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* FTSE 100 up 0.4 pct, mid caps down 0.1 pct
* Carillion warns on profits, CEO quits
* Financials, energy stocks rise
* Miners among biggest fallers
LONDON, July 10 (Reuters) - Britain's top share index held firm on Monday as a rise among financials and energy stocks lent support, though a plunge in Carillion's shares after a profit warning weighed on mid-caps.
The blue chip FTSE 100 index was up 0.4 percent at 7,377.92 points by 0848 GMT, whereas the mid caps were down 0.1 percent, held back by a 32 percent fall in Carillion's shares.
The construction and support services group plunged nearly 40 percent after its CEO stepped down as it issued a full-year profit warning, citing difficult markets and deterioration in some contracts.
Carillion is one of the most-shorted UK firms, according to FCA disclosure data.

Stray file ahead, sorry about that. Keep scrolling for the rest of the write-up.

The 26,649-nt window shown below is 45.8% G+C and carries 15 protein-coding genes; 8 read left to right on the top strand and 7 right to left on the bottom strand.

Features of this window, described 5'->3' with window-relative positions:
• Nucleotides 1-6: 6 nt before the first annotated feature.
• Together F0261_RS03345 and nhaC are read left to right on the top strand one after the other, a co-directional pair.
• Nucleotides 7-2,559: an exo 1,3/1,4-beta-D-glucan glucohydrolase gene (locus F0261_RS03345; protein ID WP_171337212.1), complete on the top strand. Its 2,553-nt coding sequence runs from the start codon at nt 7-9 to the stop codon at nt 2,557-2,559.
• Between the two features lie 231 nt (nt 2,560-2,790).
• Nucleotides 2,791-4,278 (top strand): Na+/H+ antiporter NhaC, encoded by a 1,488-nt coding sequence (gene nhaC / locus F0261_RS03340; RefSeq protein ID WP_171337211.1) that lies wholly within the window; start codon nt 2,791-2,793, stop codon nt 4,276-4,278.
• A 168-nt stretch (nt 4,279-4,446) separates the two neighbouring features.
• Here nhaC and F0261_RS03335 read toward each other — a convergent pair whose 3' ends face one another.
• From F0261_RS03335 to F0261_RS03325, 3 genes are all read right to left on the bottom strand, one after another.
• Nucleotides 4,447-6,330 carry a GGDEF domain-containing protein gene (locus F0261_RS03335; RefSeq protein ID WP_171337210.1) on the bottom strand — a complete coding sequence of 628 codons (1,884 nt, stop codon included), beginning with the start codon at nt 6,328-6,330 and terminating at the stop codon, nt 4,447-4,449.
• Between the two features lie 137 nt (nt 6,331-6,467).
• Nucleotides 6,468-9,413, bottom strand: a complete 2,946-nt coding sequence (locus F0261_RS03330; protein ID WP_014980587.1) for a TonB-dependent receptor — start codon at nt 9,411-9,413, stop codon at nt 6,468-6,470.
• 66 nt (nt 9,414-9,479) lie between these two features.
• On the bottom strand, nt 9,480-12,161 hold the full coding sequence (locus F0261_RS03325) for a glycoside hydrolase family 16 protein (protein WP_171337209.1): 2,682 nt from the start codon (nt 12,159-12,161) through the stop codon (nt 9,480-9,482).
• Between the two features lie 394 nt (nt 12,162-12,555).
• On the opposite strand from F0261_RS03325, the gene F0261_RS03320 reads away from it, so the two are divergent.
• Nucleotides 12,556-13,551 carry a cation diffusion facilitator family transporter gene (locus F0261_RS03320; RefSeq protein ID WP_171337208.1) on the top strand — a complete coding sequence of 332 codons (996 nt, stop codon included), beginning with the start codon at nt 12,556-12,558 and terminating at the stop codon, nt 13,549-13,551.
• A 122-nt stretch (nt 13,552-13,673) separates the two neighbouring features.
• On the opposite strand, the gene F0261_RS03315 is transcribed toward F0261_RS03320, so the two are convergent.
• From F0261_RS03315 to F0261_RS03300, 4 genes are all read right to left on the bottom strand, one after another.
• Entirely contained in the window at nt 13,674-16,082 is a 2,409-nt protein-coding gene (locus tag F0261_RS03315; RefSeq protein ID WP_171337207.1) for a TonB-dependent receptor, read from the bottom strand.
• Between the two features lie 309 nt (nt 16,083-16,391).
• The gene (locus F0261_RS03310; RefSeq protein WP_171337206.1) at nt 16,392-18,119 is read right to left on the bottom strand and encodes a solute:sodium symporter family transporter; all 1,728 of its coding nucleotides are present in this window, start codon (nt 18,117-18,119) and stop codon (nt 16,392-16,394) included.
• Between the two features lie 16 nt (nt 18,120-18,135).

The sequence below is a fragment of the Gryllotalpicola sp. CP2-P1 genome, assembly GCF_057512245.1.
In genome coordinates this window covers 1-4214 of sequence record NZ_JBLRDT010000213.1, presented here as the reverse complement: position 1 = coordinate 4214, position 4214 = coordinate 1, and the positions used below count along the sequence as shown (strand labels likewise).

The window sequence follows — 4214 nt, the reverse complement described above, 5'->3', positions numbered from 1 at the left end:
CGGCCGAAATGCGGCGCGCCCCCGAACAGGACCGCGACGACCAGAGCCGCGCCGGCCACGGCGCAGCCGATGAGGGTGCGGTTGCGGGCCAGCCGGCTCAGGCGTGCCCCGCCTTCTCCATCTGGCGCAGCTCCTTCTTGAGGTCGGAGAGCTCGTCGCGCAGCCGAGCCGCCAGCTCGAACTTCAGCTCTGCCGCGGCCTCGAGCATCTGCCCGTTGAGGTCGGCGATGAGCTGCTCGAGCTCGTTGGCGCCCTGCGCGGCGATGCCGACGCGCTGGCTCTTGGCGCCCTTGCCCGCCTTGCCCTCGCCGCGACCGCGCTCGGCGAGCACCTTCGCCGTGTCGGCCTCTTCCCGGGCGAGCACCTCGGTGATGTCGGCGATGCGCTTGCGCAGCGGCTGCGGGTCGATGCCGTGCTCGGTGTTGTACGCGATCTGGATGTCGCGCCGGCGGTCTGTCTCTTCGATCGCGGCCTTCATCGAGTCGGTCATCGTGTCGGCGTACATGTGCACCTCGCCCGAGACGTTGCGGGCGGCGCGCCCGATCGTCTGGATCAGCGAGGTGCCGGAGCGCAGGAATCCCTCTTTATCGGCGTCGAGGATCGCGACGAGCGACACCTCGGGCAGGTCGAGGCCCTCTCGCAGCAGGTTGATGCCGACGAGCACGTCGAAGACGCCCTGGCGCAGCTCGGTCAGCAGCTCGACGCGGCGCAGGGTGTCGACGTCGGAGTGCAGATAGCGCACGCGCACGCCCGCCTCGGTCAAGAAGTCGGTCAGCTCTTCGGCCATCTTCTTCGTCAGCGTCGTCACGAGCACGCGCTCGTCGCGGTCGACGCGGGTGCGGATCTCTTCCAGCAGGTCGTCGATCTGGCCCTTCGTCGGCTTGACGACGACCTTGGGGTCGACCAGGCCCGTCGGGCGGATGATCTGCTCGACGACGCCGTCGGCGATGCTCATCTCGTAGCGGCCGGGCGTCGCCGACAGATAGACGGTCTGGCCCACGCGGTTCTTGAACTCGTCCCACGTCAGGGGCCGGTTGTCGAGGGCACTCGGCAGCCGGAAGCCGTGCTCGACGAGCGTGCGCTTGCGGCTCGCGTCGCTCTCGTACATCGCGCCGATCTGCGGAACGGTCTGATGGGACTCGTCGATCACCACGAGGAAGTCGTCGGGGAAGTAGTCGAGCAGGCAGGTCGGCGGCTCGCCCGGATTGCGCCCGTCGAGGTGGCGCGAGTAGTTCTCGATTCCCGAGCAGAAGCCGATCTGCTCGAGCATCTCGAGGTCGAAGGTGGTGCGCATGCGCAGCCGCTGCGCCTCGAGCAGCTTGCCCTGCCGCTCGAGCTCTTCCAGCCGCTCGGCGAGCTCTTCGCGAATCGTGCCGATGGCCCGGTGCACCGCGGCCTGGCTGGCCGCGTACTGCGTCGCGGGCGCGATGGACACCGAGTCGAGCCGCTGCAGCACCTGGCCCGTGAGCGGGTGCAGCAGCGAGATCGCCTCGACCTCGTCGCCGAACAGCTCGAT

"(Carillion's) issued a profit warning, saying that profits are going to be lower ... also they've got a big debt pile, which isn't getting any smaller, and that all raises the prospect that they might have to raise more capital, perhaps through a rights issue at some stage," said Laith Khalaf, senior analyst at Hargreaves Lansdown.
"Put all these things together, add on top of that the CEO stepping down and you've got a pretty grisly statement and consequently a very negative reaction from the market."
Peer Balfour Beatty also fell almost 5 percent.
While moves among blue chips were fairly muted, financials added the most points to the index, with lenders HSBC and Standard Chartered making gains.
A firmer energy sector also helped lift the FTSE, with heavyweights Royal Dutch Shell and BP both up around 0.3 percent.
Precious metals miner Fresnillo was the biggest laggard, down 1.1 percent as the price of gold dropped to its lowest level in nearly four months, while peer Randgold Resources was also down 0.2 percent.
Basic resources firms Rio Tinto, Anglo American and Glencore helped bring up the rear, down between 0.7 percent to 1.1 percent on the back of a weaker copper price. (Reporting by Kit Rees; Editing by Keith Weir)